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Markets 'want more substance' out of Powell as gold price tumbles $72 in less than an hour

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(Kitco News) Gold's price action once again kept investors on their toes as the yellow metal rallied to a daily high of $1,987 an ounce and then plunged more than $72 to $1,914 an ounce in just under an hour. 

At the time of writing, December Comex gold futures were trading at $1,927, down 1.31% on the day. 

All eyes were on the Federal Reserve Chair Jerome Powell’s keynote address at the virtual Jackson Hole Symposium Thursday morning. 

Powell did not disappoint in delivering major changes to the central bank’s monetary policy approach, including the highly anticipated flexible form of average inflation targeting. 

Under the new approach, the Fed will seek to achieve inflation averaging 2% over time. This means that following periods of inflation below 2%, monetary policy will focus on getting inflation to run above 2% for some time.

“Our longer-run goal continues to be an inflation rate of 2 percent … Our new statement indicates that we will seek to achieve inflation that averages 2 percent over time. Therefore, following periods when inflation has been running below 2 percent, appropriate monetary policy will likely aim to achieve inflation moderately above 2 percent for some time,” Powell explained.

Another major change was regarding the maximum employment goals, which will now be guided by assessment of shortfalls from maximum employment levels rather than deviations. Powell also stressed that robust job market can be sustained without causing an outbreak in inflation. 

“The significance of Powell’s speech was that maybe we are past this initial hurdle of pumping money and now onto the next phase where we are focusing on building job growth,” RJO Futures senior commodities broker Daniel Pavilonis told Kitco News. “Initially gold spiked on the idea of flexible 2% inflation and interest rates being kept at zero for a longer time. But then the market started to come off when it sounded like Powell started looking at COVID as being more and more under control and looking at the pandemic as being in the rear-view mirror.”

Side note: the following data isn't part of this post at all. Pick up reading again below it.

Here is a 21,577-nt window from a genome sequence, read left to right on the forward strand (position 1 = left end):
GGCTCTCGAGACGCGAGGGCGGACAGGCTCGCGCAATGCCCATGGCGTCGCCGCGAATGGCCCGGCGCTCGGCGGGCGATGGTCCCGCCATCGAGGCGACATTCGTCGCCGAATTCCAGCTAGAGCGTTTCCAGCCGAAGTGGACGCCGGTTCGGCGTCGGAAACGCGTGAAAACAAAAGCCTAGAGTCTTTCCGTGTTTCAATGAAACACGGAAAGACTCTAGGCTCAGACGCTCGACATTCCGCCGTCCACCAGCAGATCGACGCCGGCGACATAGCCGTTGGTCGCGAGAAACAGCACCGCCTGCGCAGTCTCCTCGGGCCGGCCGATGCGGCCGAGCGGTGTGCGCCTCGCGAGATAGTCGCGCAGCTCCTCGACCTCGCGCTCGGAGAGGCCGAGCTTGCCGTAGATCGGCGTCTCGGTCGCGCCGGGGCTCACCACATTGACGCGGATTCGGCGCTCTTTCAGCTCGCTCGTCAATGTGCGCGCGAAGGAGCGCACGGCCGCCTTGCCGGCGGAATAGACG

Powell seemed to have kicked off the second phase of the recovery with his speech. “Now, it is about repairing the damage done to the economy. We went from unlimited printing to let’s get people back to work. This is kind of like a second phase,” Pavilonis said.

The selloff in gold was likely triggered because the precious metals markets wanted to hear more from Powell and did not get it.

“Metals wanted more substance out of this. When Powell started talking, it was very bullish for the metals initially but then prices began to decline,” Pavilonis pointed out. “What the central bank is saying now is that they are not going to pump trillion of dollars anymore, they will instead focus on the real economy.”

As long as COVID-19 stays under control, people are going to continue to adopt and realize that there might be more of a scare factor than necessary, he added.

Another element that contributed to gold’s selloff was the market’s interpretation of Powell’s speech as not being dovish enough, said Blue Line Futures chief market strategist Phillip Streible.

“When Powell first said the Fed would allow inflation to run above 2% if needed, market rallied on it. But when Powell said the Fed would not hesitate to act if inflation pressures build, the market interpreted it as the Fed could reverse easing policy measures and that’s why the metals sold off,” Streible told Kitco News. 

Thursday’s close is something to keep an eye on, said Walsh Trading co-director John Weyer, pointing to a lot of new Fed speak confusing the markets. 

“The Fed is looking to treat the labor market a little different. It is now about assessing shortfalls rather than deviations. For the Fed, these changes mean a lot,” Weyer said. “Close will be interesting here. Might be a down a bit on the day.”

Weyer added that this pullback might slow down gold’s rally in the near-term.

Despite Thursday’s decline, the overall picture remains very bullish for gold, Pavilonis pointed out. 

“The market is overall still bullish because of zero percent interest rates for a long time and the flexible 2% inflation target. This means that even if we hit 2%, it doesn’t mean the Fed will start raising rates. That is still really solid conditions for the metals market,” he said. “We are in a fragile state right now. It would not take much to push rates below zero and push into negative yields. And that will ultimately push the metals higher.”

Pavilonis added that he sees these price drops as buying opportunities before gold heads back to $2,000 an ounce again. 

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